The ethical basis for the current position of the American Medical Association (AMA) on nuclear war stems from its first Code of Medical Ethics that was adopted at the May 1846 meeting shortly after its founding. The Code contained the following provision that remained basically unchanged until 1957: "As good citizens, it is the duty of physicians to be ever vigilant for the welfare of the community, and to bear their part in sustaining its institutions and burdens." The current (1980) "Principles of Medical Ethics" of the AMA states in its preamble, "As a member of this profession, a physician must recognize responsibility not only to patients, but also to society, to other health professionals and to self." Paragraph VII of the Code states, "A physician shall recognize a responsibility to participate in activities contributing to an improved community."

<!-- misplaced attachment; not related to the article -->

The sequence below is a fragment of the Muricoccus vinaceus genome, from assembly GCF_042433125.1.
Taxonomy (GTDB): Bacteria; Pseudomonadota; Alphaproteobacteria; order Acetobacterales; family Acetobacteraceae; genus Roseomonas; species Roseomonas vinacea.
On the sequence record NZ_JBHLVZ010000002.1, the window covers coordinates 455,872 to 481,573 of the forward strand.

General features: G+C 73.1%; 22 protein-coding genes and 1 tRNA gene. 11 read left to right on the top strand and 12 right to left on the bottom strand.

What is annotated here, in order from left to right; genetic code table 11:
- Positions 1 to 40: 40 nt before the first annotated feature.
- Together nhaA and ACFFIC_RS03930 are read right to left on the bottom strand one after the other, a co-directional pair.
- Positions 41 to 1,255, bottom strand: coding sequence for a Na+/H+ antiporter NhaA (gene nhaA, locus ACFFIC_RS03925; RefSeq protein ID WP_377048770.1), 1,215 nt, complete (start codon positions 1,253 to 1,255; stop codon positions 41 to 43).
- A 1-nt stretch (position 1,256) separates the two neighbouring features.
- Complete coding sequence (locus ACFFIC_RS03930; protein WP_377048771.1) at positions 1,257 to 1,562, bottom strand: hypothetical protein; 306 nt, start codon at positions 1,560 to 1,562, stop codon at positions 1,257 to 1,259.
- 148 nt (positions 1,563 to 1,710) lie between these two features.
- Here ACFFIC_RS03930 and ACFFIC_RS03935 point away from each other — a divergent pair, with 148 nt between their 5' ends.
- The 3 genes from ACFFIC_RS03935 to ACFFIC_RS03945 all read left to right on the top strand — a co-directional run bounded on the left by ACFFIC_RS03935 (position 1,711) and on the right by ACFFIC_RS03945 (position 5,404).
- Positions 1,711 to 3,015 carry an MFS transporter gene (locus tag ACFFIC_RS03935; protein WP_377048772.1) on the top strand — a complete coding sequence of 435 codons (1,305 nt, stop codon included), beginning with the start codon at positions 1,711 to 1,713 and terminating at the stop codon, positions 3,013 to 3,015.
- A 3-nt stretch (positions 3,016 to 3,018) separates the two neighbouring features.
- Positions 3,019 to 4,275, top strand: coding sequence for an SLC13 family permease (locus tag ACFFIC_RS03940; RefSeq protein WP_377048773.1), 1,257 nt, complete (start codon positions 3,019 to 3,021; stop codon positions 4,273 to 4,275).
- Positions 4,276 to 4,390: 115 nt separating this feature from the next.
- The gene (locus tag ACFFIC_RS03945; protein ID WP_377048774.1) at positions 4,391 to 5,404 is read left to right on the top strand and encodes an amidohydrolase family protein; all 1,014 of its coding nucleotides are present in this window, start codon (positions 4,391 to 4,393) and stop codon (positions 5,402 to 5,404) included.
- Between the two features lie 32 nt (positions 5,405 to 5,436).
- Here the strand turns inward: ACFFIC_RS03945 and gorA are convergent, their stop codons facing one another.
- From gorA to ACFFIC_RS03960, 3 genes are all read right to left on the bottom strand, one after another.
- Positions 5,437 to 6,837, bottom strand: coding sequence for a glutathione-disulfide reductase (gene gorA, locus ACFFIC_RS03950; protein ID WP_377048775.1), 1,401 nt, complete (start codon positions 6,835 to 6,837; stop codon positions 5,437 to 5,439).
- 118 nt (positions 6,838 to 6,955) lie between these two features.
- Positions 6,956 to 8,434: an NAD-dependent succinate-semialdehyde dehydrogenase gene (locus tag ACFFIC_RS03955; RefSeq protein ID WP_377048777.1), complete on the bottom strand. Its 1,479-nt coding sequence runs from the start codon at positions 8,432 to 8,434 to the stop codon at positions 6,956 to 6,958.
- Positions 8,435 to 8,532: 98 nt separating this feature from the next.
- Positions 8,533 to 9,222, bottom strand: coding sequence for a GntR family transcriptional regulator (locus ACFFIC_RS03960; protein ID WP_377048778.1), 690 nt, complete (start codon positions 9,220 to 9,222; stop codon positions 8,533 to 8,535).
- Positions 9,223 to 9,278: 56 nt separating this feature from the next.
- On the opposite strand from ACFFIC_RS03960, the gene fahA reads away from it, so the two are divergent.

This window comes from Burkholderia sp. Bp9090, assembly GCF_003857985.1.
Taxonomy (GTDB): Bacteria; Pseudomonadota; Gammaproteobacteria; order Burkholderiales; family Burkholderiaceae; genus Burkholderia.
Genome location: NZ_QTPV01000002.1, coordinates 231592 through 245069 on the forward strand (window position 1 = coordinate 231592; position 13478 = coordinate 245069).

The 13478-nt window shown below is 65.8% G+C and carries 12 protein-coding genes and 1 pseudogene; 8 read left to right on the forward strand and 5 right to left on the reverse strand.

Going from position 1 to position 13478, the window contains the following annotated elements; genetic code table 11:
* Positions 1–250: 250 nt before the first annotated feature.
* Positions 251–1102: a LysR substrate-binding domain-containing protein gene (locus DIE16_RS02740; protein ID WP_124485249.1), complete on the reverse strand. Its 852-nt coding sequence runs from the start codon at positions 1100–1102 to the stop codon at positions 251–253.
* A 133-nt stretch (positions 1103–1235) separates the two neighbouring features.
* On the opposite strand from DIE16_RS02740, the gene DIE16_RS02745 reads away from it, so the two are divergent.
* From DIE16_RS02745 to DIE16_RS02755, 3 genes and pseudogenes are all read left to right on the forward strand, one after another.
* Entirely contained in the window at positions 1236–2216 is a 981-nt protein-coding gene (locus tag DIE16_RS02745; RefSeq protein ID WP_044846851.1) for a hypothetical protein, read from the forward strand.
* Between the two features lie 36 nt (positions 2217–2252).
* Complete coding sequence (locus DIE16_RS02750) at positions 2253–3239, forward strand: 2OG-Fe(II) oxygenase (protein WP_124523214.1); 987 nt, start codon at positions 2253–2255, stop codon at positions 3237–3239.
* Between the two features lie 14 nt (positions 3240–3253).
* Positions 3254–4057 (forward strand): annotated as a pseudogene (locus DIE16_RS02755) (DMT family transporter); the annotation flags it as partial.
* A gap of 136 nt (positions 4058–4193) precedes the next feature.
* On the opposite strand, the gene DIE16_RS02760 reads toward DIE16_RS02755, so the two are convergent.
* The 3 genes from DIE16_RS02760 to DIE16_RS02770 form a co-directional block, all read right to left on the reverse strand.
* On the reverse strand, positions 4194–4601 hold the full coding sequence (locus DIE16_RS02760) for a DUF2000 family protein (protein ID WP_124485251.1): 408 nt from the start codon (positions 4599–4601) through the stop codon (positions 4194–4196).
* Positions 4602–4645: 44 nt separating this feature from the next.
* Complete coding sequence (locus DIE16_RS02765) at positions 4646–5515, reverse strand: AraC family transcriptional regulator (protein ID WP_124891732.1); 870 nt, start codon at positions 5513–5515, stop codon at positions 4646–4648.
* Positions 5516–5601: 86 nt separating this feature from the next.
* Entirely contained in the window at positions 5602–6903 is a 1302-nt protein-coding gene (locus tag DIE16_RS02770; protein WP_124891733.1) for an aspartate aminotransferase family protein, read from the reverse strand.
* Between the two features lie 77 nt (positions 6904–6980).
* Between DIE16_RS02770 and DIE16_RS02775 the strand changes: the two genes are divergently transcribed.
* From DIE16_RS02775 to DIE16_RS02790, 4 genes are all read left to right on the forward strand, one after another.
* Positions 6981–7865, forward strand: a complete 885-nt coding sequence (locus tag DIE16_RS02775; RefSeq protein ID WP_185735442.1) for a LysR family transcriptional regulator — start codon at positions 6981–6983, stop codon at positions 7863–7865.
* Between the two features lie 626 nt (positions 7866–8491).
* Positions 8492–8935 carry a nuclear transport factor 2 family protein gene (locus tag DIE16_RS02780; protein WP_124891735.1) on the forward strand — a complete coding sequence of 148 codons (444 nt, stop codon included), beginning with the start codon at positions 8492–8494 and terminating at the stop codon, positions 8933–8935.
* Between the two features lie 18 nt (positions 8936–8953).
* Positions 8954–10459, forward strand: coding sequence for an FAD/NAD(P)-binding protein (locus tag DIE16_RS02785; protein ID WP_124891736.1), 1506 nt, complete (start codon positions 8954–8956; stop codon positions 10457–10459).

It was upon this backdrop that the House of Delegates of
Lundberg GD. Prescriptions for Peace in a Nuclear Age. JAMA. 1985;254(5):660–661. doi:10.1001/jama.1985.03360050098035